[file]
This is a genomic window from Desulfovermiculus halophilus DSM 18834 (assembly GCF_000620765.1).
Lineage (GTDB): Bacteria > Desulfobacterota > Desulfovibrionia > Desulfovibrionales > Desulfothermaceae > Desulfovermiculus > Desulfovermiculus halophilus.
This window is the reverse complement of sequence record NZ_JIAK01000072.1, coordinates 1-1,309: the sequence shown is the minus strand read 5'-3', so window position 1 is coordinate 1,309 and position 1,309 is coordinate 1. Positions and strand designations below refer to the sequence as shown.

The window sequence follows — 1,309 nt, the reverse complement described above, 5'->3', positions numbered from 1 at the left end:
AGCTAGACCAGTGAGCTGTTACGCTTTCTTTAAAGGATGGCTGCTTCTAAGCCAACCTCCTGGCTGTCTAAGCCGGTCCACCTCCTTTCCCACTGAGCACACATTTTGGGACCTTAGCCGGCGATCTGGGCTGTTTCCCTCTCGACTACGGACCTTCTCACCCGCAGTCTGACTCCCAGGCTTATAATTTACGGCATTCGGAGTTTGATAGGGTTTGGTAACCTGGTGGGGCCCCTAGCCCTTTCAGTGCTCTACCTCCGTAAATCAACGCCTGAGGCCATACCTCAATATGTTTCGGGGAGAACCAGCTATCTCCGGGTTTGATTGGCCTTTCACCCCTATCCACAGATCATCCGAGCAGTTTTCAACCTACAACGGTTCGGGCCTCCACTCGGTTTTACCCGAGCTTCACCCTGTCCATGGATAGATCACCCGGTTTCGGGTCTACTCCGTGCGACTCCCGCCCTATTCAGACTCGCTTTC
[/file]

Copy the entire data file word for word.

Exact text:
This is a genomic window from Desulfovermiculus halophilus DSM 18834 (assembly GCF_000620765.1).
Lineage (GTDB): Bacteria > Desulfobacterota > Desulfovibrionia > Desulfovibrionales > Desulfothermaceae > Desulfovermiculus > Desulfovermiculus halophilus.
This window is the reverse complement of sequence record NZ_JIAK01000072.1, coordinates 1-1,309: the sequence shown is the minus strand read 5'-3', so window position 1 is coordinate 1,309 and position 1,309 is coordinate 1. Positions and strand designations below refer to the sequence as shown.

The window sequence follows — 1,309 nt, the reverse complement described above, 5'->3', positions numbered from 1 at the left end:
AGCTAGACCAGTGAGCTGTTACGCTTTCTTTAAAGGATGGCTGCTTCTAAGCCAACCTCCTGGCTGTCTAAGCCGGTCCACCTCCTTTCCCACTGAGCACACATTTTGGGACCTTAGCCGGCGATCTGGGCTGTTTCCCTCTCGACTACGGACCTTCTCACCCGCAGTCTGACTCCCAGGCTTATAATTTACGGCATTCGGAGTTTGATAGGGTTTGGTAACCTGGTGGGGCCCCTAGCCCTTTCAGTGCTCTACCTCCGTAAATCAACGCCTGAGGCCATACCTCAATATGTTTCGGGGAGAACCAGCTATCTCCGGGTTTGATTGGCCTTTCACCCCTATCCACAGATCATCCGAGCAGTTTTCAACCTACAACGGTTCGGGCCTCCACTCGGTTTTACCCGAGCTTCACCCTGTCCATGGATAGATCACCCGGTTTCGGGTCTACTCCGTGCGACTCCCGCCCTATTCAGACTCGCTTTC